Review: The Brain Machine (1977)

The Brain Machine

Directed by Joy N. Houck, Jr.
Starring James Best, Barbara Burgess, Gerald McRaney

The most helpful IMDb review of The Brain Machine is a list of non sequiturs: “The acting is pretty bad. Everyone is emoting. Everyone is keeping secrets. […] Those little rooms and those chaise lounges [sic]. The awful wallpaper (was it wallpaper?).” There’s no other way to put the viewing experience into words. One moment a character is sharing childhood memories and the next an evil computer is trying to smash a set of lawn furniture into splinters. The Brain Machine is one of those movies that never gets out of its own head: It knows exactly what it’s trying to say; We can only watch in silent wonder as everyone emotes and everyone keeps secrets.

This state of confusion only further obscures the film’s plot: The titular device is a government-sanctioned experiment designed to read minds and make inquiries. No one, not even those in charge of the experiments, seems to understand how this machine works, but a few shadowy higher-ups are convinced that it could eliminate crime as we know it. “Eternal surveillance is the price of liberty,” someone in sunglasses says. “If you really want to know your enemy, you have to know what he’s thinking, not what he’s saying.” Someone else in sunglasses nods.

There are two different plotlines here, both of which are needlessly complicated. While four volunteers are submitted to inquiry and experimentation through the mind-reading Brain Machine, a number of nameless scientist types are shot down by a number of nameless government types, usually in ridiculous no-holds-barred fashion. A man is composing a letter in his apartment when the door bursts open and he’s shot off his chair, left to bleed to death on the floor. Someone else is chased down by a truck and shot with a rifle in broad daylight. As the United States government mercilessly spills the blood of its own citizens, the volunteers are left in the hands of a HAL 9000-inspired nightmare computer that says things like “Subject does not accept fact of death” and tries to crush them into people goo. All the while, everyone emotes and everyone keeps secrets.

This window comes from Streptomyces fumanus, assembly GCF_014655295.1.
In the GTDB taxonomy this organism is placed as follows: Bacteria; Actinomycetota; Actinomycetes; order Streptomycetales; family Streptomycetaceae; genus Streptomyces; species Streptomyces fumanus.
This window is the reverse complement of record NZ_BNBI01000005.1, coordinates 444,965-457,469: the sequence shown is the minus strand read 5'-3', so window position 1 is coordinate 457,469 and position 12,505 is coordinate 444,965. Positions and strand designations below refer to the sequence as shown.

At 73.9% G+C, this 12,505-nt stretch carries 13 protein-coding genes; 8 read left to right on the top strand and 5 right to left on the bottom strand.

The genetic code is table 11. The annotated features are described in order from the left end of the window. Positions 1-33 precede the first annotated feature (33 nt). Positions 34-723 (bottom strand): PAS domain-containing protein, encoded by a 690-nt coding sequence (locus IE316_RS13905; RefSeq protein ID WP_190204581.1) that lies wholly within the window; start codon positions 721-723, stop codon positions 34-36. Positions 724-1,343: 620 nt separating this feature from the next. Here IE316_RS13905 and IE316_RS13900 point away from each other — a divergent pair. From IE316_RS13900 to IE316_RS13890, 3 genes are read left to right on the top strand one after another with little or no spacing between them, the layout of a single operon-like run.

What makes The Brain Machine worthwhile is character development. Each of the four volunteers carries a tragic backstory that is kept shrouded in secrecy until the final moments, when the computer forces them to submit to its inquiries. A ditzy blonde comes clean about a previous marriage. A reverend reveals a life of sin. The only thing they can’t come to terms with is their inevitable death. “No one believes they’ll ever die,” someone astutely points out, “Human faith to a computer doesn’t compute!” The cold, calculating computer can’t handle the quirks and idiosyncrasies of the human brain. This idea is echoed in Spike Jonze’s 2013 film Her, set in a possible future in which humans can date an operating system. The computer in Her doesn’t try to smash anyone, but it, too, fails to see eye-to-eye with the human brain, as its accelerated learning capabilities quickly outpace those of Joaquin Pheonix’s Theodore Twombly. Another example of artificial intelligence integration can be found in Ridley Scott’s Blade Runner, set in a distant future populated by “replicants,” or artificial people. Here, the story’s conflict lies in the negligible difference between humans and robots: How does the definition of “human” change when we become capable of manufacturing perfect replicas of our own species? The release dates for all three of these films is indicative of a sort of artificial intelligence learning curve. In 1977’s The Brain Machine, a computer error causes human death. In 1982’s Blade Runner, humans and robots are one and the same. And in 2013’s Her, the capabilities of an operating system easily outstrip those of a human brain.

While The Brain Machine might be a fascinating artifact from the 1970s, the fact remains that it’s an untenable mess. Half the running time is establishing shots. Much of the first 30 minutes is dull, inconsequential nonsense. But buried somewhere inside its heart is a potent human drama about the lies we tell ourselves and the truths we keep concealed. It’s easy to find yourself somewhere within the confusing, convoluted narrative. As a wise person once said: Everyone is emoting. Everyone is keeping secrets.

Life is like that.


YouTube – Complete Movie


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